Baseball’s League of Nations: A Tribute to Native American Baseball Players
Iroquois Indian Museum, Howes Cave, N.Y. Through December 31
Last August, when a 6-foot-2, 230-pound 21-year-old Winnebago Indian named Joba Chamberlain first stepped onto the pitcher’s mound for the New York Yankees in a road game against the Toronto Blue Jays, he dazzled millions of TV viewers. Uncorking his searing 100 mph fastball and wicked 87 mph slider, Chamberlain struck out the first batter, then chalked up two scoreless innings. A couple of days later against the Cleveland Indians, he hurled two more scoreless innings. Three days later he made his Yankee Stadium debut, putting down the Baltimore Orioles 1-2-3 and striking two of them out in the process. The House That Ruth Built exploded with chanting: “Jo-BA! Jo-BA! Jo-BA!”
Up at the Iroquois Indian Museum Stephanie Shultis, curator and hardcore Yankee fan, felt the scoreboard in her own head light up. “What about all the great Native American ballplayers no one remembers?” she wondered. “With Joba making such a big splash, maybe now’s the time to look at that history.” Over the next couple of days at the museum, Shultis batted her idea around with staffer Mike Tarbell, himself a third-generation ballplayer from an Akwesasne family. Their mutual enthusiasm fired her idea into a thought-provoking look at the relationship between America’s indigenous peoples and its national pastime, which includes memorabilia loaned from the Baseball Hall of Fame in Cooperstown, 35 miles up the road.
The exhibit tells a very American story. Lacrosse was the native game; baseball took over in the late 1800s, thanks largely to Indian boarding schools. This was part of the era’s “progressive” social planning: Snatch the kids away from the reservation’s pernicious influences and, as Huck Finn put it, “sivilize” them. Some 500 schools absorbed 100,000 children until the program petered out in the 1930s. The acculturation naturally included America’s national pastime. Baseball clubs sprang up on reservations, including all-women lineups. Reservation teams competed with whites from close-by towns, and some barnstorming Indian outfits played wide circuits for 20 years, making small human perforations in the monolithic Hollywood Indian image.
Racism? Sure. In 1897 “Chief ” Louis Sockalexis, a Penobscot from Maine, became one of the first American Indians to play in the major leagues. He was also the first “chief,” as nearly every Indian ballplayer who was known to be one came to be called. In 1903 “Chief ” Charlie Bender, an Ojibwa, was the first Indian in the American League, playing with Connie Mack’s Philadelphia Athletics until 1914, when he went to work in a shipyard during World War I. A gentle man, he yelled at his constant hecklers, “Foreigners! Why don’t you go back to your country?” Bender’s 212-127 lifetime pitching record, three seasons as a 20-game winner, 2.24 ERA in five World Series and 1910 no-hitter are among the reasons he is one of two American Indians in the Baseball Hall of Fame.
Like them, Jim Thorpe, the half-white descendant of Black Hawk, struggled against racism for his entire multifaceted career, until his life, like Sockalexis’, ended in alcoholism. Thorpe, thanks to his 1904 Olympic gold medals, is usually thought of as a track-and-field guy, but he played basketball, football and baseball with equal finesse. That was partly due to famed coach “Pop” Warner, who trained Thorpe, Bender and many more at the Carlisle Indian Industrial School, the foremost “progressive” institution. Thorpe’s nine years in the majors overlapped his stint in the NFL—a rare achievement.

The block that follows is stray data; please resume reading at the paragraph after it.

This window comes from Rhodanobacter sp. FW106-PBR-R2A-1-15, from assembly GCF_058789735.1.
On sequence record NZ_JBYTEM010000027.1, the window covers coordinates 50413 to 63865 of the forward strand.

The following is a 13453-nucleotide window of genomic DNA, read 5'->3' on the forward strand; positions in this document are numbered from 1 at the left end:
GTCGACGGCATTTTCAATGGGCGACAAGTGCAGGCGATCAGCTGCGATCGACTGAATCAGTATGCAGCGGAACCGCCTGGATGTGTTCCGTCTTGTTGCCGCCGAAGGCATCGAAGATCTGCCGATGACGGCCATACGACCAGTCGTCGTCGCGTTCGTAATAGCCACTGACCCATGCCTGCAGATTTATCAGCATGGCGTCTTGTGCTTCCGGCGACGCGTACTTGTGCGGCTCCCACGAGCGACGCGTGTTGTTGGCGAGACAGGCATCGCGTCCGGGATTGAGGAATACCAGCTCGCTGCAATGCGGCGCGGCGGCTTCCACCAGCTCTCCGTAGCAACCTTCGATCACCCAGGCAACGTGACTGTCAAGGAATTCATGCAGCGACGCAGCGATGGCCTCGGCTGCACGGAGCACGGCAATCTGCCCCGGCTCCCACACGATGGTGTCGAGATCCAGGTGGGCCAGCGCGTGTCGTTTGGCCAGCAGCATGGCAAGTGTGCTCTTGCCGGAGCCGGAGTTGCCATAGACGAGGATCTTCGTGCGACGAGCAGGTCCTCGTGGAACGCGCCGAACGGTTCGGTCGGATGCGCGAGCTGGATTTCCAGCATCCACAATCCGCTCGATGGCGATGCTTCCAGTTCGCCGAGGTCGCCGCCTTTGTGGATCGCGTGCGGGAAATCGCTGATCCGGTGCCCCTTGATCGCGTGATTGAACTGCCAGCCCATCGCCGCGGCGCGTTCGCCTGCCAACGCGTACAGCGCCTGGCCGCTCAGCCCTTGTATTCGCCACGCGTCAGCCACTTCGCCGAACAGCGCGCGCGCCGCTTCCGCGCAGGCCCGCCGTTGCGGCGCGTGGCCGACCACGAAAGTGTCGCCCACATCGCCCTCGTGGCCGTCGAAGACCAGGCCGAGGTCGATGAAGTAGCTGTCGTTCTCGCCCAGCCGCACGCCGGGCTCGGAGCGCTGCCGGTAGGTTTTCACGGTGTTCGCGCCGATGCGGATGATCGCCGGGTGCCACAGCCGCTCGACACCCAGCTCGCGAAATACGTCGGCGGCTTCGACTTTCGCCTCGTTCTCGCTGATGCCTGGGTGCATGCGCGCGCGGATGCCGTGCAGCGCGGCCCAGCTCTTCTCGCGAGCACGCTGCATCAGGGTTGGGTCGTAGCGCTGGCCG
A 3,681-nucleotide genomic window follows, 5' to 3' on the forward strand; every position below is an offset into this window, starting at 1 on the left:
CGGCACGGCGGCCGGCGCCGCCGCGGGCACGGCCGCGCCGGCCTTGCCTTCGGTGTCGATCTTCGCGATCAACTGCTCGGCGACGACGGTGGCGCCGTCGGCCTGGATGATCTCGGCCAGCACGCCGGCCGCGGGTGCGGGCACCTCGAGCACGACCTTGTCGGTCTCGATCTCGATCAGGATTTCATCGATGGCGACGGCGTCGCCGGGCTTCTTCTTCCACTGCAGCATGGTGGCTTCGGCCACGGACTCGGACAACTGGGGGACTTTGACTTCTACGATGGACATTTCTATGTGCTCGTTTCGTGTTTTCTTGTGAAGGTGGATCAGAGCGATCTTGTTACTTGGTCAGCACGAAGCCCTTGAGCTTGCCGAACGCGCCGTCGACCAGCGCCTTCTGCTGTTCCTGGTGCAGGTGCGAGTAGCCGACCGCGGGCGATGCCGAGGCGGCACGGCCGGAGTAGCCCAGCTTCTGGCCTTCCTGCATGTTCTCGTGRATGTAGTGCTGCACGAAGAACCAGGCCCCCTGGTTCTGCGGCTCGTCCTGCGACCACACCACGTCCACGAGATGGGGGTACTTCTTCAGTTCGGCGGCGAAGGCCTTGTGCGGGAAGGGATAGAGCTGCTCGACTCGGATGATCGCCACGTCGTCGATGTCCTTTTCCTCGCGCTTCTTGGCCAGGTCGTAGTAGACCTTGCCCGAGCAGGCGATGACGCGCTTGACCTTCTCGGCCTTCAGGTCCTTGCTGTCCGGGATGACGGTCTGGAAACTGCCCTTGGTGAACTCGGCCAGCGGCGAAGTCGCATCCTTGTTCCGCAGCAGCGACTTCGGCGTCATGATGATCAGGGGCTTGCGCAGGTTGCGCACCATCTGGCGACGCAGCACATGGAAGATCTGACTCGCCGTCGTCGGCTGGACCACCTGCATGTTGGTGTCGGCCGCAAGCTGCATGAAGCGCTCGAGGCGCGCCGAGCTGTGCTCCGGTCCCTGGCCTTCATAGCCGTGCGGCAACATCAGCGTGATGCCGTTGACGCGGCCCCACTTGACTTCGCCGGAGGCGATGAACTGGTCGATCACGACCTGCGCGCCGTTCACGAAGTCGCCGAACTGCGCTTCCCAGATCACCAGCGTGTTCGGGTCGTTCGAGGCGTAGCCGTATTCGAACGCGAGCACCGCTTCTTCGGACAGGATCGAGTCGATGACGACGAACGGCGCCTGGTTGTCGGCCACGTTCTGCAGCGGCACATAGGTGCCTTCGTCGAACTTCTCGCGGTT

After Ty Cobb, the famously redneck slugger, tossed a taunt at “Chief ” Moses Yellowhorse, the Pirates’ Pawnee pitcher beaned the Georgia Peach right between the eyes. Imagine if it had been Joba’s 100 mile-an-hour blazer, or one from postwar Yankee fireballer Allie “Superchief ” Reynolds, a one-quarter Creek whose 20-win seasons, lifetime 182-107 record, 36 shutouts, two no-hitters and 1,400-plus strikeouts led his team to an unprecedented five consecutive American League championships—and his 7-2 World Series record didn’t hurt.
The colorful Pepper Martin, “Wild Horse of the Osage,” was the feisty third baseman and intrepid base thief for the St. Louis Cardinals’ notorious 1930s Gas House Gang; he helped spark World Series victories with his .418 average and seven stolen bases. Though he spent part of his long career with the Cleveland Indians, Early Wynn didn’t broadcast his heritage, but his express-train fastball, fistful of weird breaking pitches and menacing attitude (he liked to say he’d deck his own mother—and batters believed him) won 300 games. The list of American Indian major leaguers numbers nearly 50, not counting players like Bucky Dent, Willie Stargell and Johnny Bench, who can claim some native heritage.
“There is no Jim Thorpe or Charles Bender Day,” one placard in the exhibit notes wistfully. Not far off in a corner, a TV loops postwar period-piece commentary. One segment features famed sportscaster Mel Allen torturing Hollywood Indian metaphors (“waving warclubs,” “pull up their tepees” and the like) while doing the “color” for an Indian-Braves game—a reminder of the climate of those days. That kind of chatter is unlikely around Chamberlain, unless the clowning Yankee instigates it himself. During warm-ups, he’s fond of asking for tunes like “Indian Outlaw” or “Shout at the Devil” to be played over the stadium PA. Alongside his ascendance—and the meteoric rise of the first Navajo to break into the majors, Jacoby Ellsbury, a Boston Red Sox outfielder who hit a torrid .438 in the 2007 World Series—“Baseball’s League of Nations” marks another hopeful step around the bases on the way home.
Originally published in the October 2008 issue of American History. To subscribe, click here.